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New UBIT Guidance May Offer Relief for Foundations, Grantees

SECF has been closely tracking developments related to changes affecting the Unrelated Business Income Tax (UBIT) – you may have joined the webinar we hosted last week on this topic. Today, we wanted to share with you some good news that may help your foundation and its grantees.

Since the start of 2018, organizations that offer employees transportation or parking benefits are subject to a 21 percent Unrelated Business Income Tax (UBIT) on those benefits – this is a significant change that would increase the UBIT owed by many organizations and lead other nonprofits to pay UBIT for the first time. Nonprofits would have to determine the value of any provided transportation and parking benefit. This is especially problematic for organizations in rural or suburban areas that, for example, have an employee parking lot.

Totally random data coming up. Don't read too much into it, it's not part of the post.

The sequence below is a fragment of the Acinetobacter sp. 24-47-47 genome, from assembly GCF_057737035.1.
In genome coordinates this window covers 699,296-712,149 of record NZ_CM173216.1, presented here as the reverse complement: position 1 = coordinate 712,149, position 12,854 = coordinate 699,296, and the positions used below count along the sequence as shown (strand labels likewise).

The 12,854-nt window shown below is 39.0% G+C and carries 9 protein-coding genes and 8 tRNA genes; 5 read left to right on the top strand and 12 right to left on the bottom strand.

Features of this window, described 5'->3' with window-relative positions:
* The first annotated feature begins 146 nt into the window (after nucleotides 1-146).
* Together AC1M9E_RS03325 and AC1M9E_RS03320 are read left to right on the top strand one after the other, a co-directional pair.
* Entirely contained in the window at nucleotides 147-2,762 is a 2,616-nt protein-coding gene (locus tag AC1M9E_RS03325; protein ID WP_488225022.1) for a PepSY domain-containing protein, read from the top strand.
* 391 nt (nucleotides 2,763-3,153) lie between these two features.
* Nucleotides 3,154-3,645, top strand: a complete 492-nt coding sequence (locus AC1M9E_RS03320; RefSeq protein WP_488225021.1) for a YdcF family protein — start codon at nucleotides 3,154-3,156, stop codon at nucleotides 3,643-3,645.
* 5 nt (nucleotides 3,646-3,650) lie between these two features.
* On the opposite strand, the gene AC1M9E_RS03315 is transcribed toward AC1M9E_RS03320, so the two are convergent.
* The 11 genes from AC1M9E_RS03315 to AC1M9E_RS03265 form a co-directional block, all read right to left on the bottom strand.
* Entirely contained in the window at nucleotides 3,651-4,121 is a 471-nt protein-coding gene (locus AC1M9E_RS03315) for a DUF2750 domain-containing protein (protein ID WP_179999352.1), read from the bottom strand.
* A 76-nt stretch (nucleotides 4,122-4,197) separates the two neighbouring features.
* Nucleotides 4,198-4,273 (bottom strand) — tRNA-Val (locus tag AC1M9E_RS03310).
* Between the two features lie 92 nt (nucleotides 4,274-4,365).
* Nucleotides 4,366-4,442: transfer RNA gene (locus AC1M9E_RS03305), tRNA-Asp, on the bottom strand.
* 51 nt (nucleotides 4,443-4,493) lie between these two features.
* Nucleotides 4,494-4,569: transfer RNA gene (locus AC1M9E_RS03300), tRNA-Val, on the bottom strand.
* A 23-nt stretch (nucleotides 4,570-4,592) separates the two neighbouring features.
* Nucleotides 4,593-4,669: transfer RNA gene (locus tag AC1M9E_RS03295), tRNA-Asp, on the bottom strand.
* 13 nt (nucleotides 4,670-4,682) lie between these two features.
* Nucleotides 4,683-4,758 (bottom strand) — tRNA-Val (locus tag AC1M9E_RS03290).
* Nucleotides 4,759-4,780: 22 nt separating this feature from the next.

New rules issued by the Treasury Department this week, however, allow for organizations to net their parking and transportation expenses against any other income subject to UBIT, which could wipe out any tax.

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New NNCG Partnership Connects SECF Members to Knowledge and Expertise

SECF works every day to ensure our members are not only aware of the latest trends and emerging best practices in the field, but also are given the tools to integrate them into their own work.

That’s why I’m excited to announce a new partnership between SECF and the National Network of Consultants to Grantmakers (NNCG) to share an online resource that puts expert skills and knowledge at the fingertips of our members across the Southeast.

NNCG’s Directory of Consultants contains hundreds of highly qualified, carefully vetted consultants — all searchable by skill set, geography, foundation type or program area. The NNCG Directory of Consultants is the only directory of experienced, vetted philanthropy consultants serving all types and sizes of grantmakers.

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Philanthropic Networks Have a Powerful Role to Play in Advancing Equity